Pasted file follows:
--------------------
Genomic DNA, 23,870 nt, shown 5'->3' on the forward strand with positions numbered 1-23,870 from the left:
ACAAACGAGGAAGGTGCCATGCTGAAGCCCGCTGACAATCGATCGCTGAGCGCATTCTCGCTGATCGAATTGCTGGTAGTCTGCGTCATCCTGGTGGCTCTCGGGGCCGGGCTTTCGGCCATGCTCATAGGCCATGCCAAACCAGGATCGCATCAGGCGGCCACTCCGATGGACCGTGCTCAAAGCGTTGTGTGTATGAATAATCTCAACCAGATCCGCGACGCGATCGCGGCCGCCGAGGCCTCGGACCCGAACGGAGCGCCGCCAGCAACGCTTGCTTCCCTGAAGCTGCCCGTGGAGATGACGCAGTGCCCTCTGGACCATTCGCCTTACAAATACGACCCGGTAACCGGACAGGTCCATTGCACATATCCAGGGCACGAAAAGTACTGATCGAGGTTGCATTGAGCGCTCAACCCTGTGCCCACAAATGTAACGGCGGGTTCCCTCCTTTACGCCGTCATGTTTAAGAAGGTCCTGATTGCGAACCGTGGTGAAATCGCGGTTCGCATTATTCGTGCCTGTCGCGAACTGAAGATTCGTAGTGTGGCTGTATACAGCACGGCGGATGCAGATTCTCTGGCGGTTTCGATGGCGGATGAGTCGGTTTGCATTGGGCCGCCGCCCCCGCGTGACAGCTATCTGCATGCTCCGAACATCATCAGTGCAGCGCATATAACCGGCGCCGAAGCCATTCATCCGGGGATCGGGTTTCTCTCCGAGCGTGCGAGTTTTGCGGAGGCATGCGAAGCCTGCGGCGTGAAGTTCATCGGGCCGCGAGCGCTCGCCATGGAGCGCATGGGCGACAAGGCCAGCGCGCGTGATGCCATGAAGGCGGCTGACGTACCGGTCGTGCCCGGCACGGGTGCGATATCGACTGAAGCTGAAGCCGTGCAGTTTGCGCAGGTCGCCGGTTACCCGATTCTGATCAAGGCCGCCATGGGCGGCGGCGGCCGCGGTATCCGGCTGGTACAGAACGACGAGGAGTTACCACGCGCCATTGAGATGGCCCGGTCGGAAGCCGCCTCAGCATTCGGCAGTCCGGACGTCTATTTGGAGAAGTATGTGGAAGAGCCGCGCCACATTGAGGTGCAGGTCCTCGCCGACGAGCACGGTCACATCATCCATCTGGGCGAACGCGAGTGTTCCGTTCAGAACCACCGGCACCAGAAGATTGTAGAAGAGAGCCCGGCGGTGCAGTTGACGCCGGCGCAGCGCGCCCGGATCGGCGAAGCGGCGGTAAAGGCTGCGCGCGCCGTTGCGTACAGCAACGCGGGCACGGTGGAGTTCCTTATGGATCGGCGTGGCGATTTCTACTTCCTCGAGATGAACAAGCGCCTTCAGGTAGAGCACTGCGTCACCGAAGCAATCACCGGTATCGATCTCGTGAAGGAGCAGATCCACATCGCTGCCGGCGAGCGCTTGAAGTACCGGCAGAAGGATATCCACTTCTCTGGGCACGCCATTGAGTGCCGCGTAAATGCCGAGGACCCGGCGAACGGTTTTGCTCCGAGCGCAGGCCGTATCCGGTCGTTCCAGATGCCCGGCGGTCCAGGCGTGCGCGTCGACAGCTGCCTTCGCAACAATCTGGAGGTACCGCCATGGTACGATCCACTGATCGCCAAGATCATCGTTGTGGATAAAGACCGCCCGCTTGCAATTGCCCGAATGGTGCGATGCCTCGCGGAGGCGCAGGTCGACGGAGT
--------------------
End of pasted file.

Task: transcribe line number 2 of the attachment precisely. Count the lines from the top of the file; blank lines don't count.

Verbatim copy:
ACAAACGAGGAAGGTGCCATGCTGAAGCCCGCTGACAATCGATCGCTGAGCGCATTCTCGCTGATCGAATTGCTGGTAGTCTGCGTCATCCTGGTGGCTCTCGGGGCCGGGCTTTCGGCCATGCTCATAGGCCATGCCAAACCAGGATCGCATCAGGCGGCCACTCCGATGGACCGTGCTCAAAGCGTTGTGTGTATGAATAATCTCAACCAGATCCGCGACGCGATCGCGGCCGCCGAGGCCTCGGACCCGAACGGAGCGCCGCCAGCAACGCTTGCTTCCCTGAAGCTGCCCGTGGAGATGACGCAGTGCCCTCTGGACCATTCGCCTTACAAATACGACCCGGTAACCGGACAGGTCCATTGCACATATCCAGGGCACGAAAAGTACTGATCGAGGTTGCATTGAGCGCTCAACCCTGTGCCCACAAATGTAACGGCGGGTTCCCTCCTTTACGCCGTCATGTTTAAGAAGGTCCTGATTGCGAACCGTGGTGAAATCGCGGTTCGCATTATTCGTGCCTGTCGCGAACTGAAGATTCGTAGTGTGGCTGTATACAGCACGGCGGATGCAGATTCTCTGGCGGTTTCGATGGCGGATGAGTCGGTTTGCATTGGGCCGCCGCCCCCGCGTGACAGCTATCTGCATGCTCCGAACATCATCAGTGCAGCGCATATAACCGGCGCCGAAGCCATTCATCCGGGGATCGGGTTTCTCTCCGAGCGTGCGAGTTTTGCGGAGGCATGCGAAGCCTGCGGCGTGAAGTTCATCGGGCCGCGAGCGCTCGCCATGGAGCGCATGGGCGACAAGGCCAGCGCGCGTGATGCCATGAAGGCGGCTGACGTACCGGTCGTGCCCGGCACGGGTGCGATATCGACTGAAGCTGAAGCCGTGCAGTTTGCGCAGGTCGCCGGTTACCCGATTCTGATCAAGGCCGCCATGGGCGGCGGCGGCCGCGGTATCCGGCTGGTACAGAACGACGAGGAGTTACCACGCGCCATTGAGATGGCCCGGTCGGAAGCCGCCTCAGCATTCGGCAGTCCGGACGTCTATTTGGAGAAGTATGTGGAAGAGCCGCGCCACATTGAGGTGCAGGTCCTCGCCGACGAGCACGGTCACATCATCCATCTGGGCGAACGCGAGTGTTCCGTTCAGAACCACCGGCACCAGAAGATTGTAGAAGAGAGCCCGGCGGTGCAGTTGACGCCGGCGCAGCGCGCCCGGATCGGCGAAGCGGCGGTAAAGGCTGCGCGCGCCGTTGCGTACAGCAACGCGGGCACGGTGGAGTTCCTTATGGATCGGCGTGGCGATTTCTACTTCCTCGAGATGAACAAGCGCCTTCAGGTAGAGCACTGCGTCACCGAAGCAATCACCGGTATCGATCTCGTGAAGGAGCAGATCCACATCGCTGCCGGCGAGCGCTTGAAGTACCGGCAGAAGGATATCCACTTCTCTGGGCACGCCATTGAGTGCCGCGTAAATGCCGAGGACCCGGCGAACGGTTTTGCTCCGAGCGCAGGCCGTATCCGGTCGTTCCAGATGCCCGGCGGTCCAGGCGTGCGCGTCGACAGCTGCCTTCGCAACAATCTGGAGGTACCGCCATGGTACGATCCACTGATCGCCAAGATCATCGTTGTGGATAAAGACCGCCCGCTTGCAATTGCCCGAATGGTGCGATGCCTCGCGGAGGCGCAGGTCGACGGAGT